The same applies now, only more so. A delicate succession process, a clapped-out economy and a slow-burn nuclear crisis add up to a major headache for all concerned. In better times Kim can ignore China. But this is a tense juncture. The dear leader needs Hu Jintao, whom he probably met on this trip in Changchun, to bless Kim Jong-eun’s succession – and not dally with potential rivals like number one son Kim Jong-nam, living in quasi-exile in Macau, whose unprepossessing appearance belies an openness to much-needed reform. Kim may also be desperate for more Chinese aid, reportedly withheld on his last visit, so that Kim Jong-eun’s anointment can be marked in best Roman emperor style with panem et circenses: bread and circuses.

The question is what Hu will have demanded in return. Above all Beijing fears instability in its wayward neighbour. Its purported scepticism over March’s sinking of the ROK corvette Cheonan reaffirmed a refusal to paint the DPRK into a corner. Yet China is fed up with Kim Jong-il, and will hardly miss a chance to bring him into line at a moment of weakness. This time the price of yet more political and financial aid may have been twofold: real economic reform, and showing more willing as regards the long-stalled nuclear issue.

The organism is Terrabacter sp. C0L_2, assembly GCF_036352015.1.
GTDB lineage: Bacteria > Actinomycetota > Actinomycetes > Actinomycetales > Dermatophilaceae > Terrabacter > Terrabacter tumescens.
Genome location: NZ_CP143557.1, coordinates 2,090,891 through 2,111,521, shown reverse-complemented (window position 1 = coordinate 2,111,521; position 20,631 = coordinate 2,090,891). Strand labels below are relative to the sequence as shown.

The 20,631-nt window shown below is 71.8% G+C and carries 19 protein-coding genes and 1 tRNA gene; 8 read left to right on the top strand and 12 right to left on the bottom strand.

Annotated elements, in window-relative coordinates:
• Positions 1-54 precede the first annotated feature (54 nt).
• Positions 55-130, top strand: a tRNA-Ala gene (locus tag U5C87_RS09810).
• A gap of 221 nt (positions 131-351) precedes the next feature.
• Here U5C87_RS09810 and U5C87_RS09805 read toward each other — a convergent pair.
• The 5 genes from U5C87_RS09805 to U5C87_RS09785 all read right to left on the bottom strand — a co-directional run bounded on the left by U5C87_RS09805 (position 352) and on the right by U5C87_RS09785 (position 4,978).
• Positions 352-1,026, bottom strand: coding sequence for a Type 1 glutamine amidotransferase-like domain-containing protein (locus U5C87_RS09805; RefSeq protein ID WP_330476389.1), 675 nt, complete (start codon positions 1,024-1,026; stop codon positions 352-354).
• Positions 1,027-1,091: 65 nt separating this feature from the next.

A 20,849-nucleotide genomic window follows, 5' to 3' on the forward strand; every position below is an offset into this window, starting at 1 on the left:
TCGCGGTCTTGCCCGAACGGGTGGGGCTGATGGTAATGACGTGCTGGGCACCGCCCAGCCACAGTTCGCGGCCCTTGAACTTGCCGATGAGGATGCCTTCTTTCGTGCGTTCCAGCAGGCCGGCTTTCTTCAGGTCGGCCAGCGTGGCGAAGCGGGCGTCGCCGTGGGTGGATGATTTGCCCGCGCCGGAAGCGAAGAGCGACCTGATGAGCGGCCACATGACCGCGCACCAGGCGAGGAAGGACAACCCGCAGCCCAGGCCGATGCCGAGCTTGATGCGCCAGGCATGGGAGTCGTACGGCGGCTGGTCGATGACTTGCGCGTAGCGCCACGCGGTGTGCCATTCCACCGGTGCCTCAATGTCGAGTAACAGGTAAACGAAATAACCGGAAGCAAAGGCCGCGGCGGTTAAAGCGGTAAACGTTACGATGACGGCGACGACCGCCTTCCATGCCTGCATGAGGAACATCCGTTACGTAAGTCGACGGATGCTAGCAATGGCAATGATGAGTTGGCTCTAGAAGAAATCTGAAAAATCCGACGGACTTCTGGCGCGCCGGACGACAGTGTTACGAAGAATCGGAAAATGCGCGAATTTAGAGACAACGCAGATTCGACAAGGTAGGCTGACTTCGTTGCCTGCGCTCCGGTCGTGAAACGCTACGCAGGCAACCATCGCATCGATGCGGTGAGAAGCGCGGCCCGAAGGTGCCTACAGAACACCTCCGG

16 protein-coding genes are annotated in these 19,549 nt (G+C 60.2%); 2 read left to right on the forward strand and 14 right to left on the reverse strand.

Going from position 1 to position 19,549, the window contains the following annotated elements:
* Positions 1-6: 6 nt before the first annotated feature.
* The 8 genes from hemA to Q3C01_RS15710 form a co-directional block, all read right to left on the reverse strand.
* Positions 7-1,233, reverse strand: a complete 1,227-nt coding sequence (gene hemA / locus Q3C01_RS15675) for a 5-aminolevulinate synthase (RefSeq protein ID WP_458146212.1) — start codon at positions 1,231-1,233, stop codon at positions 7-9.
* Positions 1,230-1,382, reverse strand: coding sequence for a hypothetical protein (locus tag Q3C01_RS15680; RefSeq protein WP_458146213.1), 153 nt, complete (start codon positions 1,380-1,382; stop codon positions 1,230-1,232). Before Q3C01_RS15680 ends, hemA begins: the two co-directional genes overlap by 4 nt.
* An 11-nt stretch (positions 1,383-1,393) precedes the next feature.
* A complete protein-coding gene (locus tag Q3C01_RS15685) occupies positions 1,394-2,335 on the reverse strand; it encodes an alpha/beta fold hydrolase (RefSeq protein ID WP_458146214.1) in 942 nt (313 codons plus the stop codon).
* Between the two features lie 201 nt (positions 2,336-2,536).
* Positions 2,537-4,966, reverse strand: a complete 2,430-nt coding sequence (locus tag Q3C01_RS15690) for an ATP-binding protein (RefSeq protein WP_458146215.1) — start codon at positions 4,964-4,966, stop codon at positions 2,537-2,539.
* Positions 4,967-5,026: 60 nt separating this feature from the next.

A sign of hope regarding economic reform, Pak Pong-ju is back after three years in the wilderness. As chemicals minister in 2002 Pak led an economic delegation to South Korea. In 2003 Pak was promoted to prime minister; on his watch the joint venture Kaesong Industrial Zone (KIZ) got up and running. In 2007 he was sacked in a backlash against reform. He resurfaced in August as a WPK deputy director, said to be in light industry: long the bailiwick of Kim Kyong-hui, the dear leader’s sister and Mrs Jang.